Microbial contamination, seed browning, bad taste and lipid oxidation are primary causes of quality deterioration in stored hazelnuts, affecting their marketability. The feasibility of NIR spectroscopy to detect flawed kernels and estimate lipid oxidation in in-shell and shelled hazelnuts was investigated. ‘Mortarella’ hazelnuts were measured twice by NIR spectroscopy, first in-shell, and then as kernels. Afterwards, the kernels were evaluated visually, externally and internally, and by sensory evaluation with a subsequent measurement of fat oxidation. A satisfactory PLS model was created for the detection of flawed kernels. For lipid oxidation estimation the best performance of PLS models was obtained by first removing the flawed kernels from the calibration set. The PLS model for the K232 extinction coefficient, that is indicative of lipid primary oxidation, was able to predict K232 for both in-shell (R2 = 0.79) and shelled (R2 = 0.85) hazelnuts. Our results suggest, for shelled hazelnuts, a two-step NIR procedure: a first PLS model to detect and separate flawed kernels and then a second PLS model to grade healthy kernels by lipid oxidation levels.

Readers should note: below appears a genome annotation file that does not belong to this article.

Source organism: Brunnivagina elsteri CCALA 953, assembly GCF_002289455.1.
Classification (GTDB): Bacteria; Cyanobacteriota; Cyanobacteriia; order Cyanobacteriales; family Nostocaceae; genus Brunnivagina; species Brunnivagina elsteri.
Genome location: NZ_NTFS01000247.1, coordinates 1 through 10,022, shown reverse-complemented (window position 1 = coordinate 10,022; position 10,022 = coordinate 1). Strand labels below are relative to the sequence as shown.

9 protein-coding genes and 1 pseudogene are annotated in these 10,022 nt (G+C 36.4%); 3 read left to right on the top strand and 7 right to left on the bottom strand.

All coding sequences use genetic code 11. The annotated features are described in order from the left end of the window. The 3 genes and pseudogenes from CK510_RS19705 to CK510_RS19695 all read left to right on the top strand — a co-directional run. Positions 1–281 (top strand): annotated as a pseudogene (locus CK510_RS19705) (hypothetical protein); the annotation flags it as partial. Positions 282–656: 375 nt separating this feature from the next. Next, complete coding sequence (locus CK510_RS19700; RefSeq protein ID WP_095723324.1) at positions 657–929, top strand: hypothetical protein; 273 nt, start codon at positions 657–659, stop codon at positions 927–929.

- corylus-avellana l.
- near-infrared spectroscopy
- reflectance spectroscopy
- vis/nir spectroscopy
Pannico, A., Schouten, R. E., Basile, B., Woltering, E. J., & Cirillo, C. (2015). Non-destructive detection of flawed hazelnut kernels and lipid oxidation assessment using NIR spectroscopy. Journal of Food Engineering, 160, 42-48. https://doi.org/10.1016/j.jfoodeng.2015.03.015